Despite this progress, the region once more experienced a surge in violence following the 2008 attack. After a couple years, relations began to improve and in 2012, the President of Pakistan met with the Indian Prime Minister to hold the first high-level talks in nearly eight years. But hope for progress was quickly dashed after India’s decision to execute both the last remaining Mumbai attacker, as well as a Kashmiri convicted in a 2001 attempted bombing of India’s parliament, led to renewed violence.
Line of Control
This situation may also have been exacerbated by the construction of a border fence beginning in 2003. While the numbers suggest the fence has been successful in reducing infiltration by potential militants, it also has its drawbacks. The fence may simply be diverting them to other areas and it is expensive to maintain, as large portions have to be rebuilt after each winter.
Further controversy arose after there were rumors that India planned to build a more solid wall in 2015. Specifically, in 2015, Pakistani officials went to the United Nations and claimed India was planning a 10-meter high, 135-foot wide wall along the entire 197-kilometer border in an effort to make the Line of Control the permanent border in Kashmir (Pakistan does not view the Line of Control as a legitimate border). India denied the claim and the wall never materialized.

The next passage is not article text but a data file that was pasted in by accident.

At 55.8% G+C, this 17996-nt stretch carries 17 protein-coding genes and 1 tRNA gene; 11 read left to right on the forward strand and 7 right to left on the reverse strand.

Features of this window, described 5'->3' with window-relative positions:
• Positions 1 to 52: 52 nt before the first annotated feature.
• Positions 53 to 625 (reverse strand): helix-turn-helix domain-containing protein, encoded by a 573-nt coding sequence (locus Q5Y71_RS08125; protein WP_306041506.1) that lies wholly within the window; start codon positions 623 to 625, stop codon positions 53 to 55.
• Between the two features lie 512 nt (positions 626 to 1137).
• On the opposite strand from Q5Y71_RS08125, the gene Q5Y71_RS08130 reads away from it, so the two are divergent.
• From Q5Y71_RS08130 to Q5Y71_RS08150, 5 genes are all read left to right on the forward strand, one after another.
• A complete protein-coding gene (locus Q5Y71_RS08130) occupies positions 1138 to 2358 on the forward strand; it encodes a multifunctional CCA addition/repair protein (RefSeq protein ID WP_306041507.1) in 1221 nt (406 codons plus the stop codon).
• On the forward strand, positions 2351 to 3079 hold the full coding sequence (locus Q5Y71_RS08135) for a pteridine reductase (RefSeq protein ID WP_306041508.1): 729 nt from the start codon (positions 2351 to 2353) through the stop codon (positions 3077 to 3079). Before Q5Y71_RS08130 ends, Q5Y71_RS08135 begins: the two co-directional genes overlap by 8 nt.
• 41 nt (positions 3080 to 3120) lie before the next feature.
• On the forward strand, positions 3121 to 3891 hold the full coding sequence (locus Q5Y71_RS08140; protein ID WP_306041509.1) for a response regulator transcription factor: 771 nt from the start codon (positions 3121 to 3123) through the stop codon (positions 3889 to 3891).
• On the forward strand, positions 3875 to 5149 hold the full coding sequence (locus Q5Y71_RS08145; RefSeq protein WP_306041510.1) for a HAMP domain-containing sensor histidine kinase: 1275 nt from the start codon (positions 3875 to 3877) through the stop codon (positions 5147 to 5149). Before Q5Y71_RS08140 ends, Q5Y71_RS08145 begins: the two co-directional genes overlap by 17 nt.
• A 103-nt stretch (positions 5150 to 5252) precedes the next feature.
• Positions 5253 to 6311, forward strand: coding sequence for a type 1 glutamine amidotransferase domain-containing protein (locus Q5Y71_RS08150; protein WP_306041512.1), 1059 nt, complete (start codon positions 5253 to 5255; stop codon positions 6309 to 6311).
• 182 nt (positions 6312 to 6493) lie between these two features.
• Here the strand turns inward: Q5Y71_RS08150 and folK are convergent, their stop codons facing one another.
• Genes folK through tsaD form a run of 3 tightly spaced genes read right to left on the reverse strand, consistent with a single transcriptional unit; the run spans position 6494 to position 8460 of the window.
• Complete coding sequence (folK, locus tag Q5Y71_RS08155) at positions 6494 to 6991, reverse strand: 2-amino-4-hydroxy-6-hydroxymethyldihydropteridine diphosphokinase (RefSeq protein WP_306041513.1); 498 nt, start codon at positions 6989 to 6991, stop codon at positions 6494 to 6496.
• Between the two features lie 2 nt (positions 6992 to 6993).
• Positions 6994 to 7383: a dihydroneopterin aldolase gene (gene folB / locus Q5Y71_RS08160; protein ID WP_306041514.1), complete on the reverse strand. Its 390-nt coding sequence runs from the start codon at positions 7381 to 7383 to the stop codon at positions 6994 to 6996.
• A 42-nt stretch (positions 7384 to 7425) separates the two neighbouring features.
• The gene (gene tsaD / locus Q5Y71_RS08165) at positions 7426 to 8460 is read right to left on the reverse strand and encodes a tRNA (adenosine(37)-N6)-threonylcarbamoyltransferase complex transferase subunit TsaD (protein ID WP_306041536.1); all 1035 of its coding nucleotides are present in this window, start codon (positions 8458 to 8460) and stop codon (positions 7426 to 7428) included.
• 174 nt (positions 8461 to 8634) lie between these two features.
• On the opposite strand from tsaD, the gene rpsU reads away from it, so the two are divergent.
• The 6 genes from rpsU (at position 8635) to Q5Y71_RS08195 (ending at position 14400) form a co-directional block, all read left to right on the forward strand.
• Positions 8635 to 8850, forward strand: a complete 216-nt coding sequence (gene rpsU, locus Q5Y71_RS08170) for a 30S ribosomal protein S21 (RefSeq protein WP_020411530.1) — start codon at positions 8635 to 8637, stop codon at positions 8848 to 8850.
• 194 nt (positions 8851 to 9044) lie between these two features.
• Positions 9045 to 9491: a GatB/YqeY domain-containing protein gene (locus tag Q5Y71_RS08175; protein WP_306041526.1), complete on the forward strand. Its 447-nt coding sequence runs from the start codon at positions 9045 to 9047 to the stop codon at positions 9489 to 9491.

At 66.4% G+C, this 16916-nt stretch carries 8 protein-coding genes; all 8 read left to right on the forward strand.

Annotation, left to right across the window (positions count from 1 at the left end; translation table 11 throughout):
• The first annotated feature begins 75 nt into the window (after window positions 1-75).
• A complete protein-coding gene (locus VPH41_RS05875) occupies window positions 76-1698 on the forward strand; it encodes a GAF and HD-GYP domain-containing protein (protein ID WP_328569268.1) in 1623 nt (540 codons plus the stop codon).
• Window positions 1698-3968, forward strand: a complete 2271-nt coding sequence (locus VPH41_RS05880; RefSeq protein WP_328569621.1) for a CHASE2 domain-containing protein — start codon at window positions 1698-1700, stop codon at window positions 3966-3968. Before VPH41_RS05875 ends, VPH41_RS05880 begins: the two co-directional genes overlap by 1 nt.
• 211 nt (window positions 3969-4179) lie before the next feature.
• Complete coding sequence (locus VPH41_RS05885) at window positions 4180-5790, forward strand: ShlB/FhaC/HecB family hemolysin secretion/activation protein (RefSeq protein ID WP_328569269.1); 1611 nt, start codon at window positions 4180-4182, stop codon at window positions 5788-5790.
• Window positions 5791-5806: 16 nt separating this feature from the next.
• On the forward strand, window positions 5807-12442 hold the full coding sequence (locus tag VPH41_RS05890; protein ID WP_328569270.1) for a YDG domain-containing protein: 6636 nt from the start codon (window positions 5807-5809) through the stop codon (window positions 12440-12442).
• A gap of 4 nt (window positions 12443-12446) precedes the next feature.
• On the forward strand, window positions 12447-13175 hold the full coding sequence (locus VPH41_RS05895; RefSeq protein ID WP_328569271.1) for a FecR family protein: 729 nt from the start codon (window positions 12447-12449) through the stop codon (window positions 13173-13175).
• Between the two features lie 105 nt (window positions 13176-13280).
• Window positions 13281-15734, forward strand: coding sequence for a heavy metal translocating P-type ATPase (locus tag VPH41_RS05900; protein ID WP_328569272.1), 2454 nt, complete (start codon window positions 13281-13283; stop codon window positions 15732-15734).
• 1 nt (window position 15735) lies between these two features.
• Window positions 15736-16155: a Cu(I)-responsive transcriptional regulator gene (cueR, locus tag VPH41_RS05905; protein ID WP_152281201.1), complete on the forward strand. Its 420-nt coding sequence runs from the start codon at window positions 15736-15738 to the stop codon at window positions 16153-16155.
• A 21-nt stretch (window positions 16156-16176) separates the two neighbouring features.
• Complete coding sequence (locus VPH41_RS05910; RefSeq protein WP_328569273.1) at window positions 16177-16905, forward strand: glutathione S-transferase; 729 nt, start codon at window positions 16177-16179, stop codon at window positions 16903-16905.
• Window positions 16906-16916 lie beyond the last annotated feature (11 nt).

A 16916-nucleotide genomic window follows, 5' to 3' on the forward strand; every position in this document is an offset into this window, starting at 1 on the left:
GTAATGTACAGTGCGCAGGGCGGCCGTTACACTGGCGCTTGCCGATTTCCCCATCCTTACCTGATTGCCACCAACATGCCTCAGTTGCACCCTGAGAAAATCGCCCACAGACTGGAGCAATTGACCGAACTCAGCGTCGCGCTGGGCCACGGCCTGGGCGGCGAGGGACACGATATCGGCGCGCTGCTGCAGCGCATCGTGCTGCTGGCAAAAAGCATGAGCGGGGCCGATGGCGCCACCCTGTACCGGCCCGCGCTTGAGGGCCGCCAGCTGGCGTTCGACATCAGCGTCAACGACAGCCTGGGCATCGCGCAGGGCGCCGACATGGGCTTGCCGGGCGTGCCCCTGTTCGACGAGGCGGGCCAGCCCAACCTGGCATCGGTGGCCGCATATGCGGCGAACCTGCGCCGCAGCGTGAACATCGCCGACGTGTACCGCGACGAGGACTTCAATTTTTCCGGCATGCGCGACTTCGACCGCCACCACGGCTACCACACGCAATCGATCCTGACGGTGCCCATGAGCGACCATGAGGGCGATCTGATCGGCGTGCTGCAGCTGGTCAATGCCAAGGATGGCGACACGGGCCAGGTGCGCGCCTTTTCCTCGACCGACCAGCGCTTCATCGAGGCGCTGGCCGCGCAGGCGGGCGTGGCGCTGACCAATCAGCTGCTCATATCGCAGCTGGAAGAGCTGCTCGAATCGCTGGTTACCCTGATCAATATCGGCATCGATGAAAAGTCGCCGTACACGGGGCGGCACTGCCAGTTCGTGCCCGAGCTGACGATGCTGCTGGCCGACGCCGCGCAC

India has also installed something known as a “laser wall” in Jammu within Kashmir and along other parts of its border with Pakistan. This technology is able to detect movement and is useful in places where the topography makes it hard to build a physical fence.
The current situation continues to be unstable in light of the recent disputes detailed above. This includes the election chaos from April and protests in May after a militant commander was killed by Indian security forces. There have also been repeated episodes of violence along the Line of Control, along with violence in both countries’ territories. The two sides are also quarreling over the status of an alleged Indian spy whose fate is being decided by the International Court of Justice.
The Region’s Future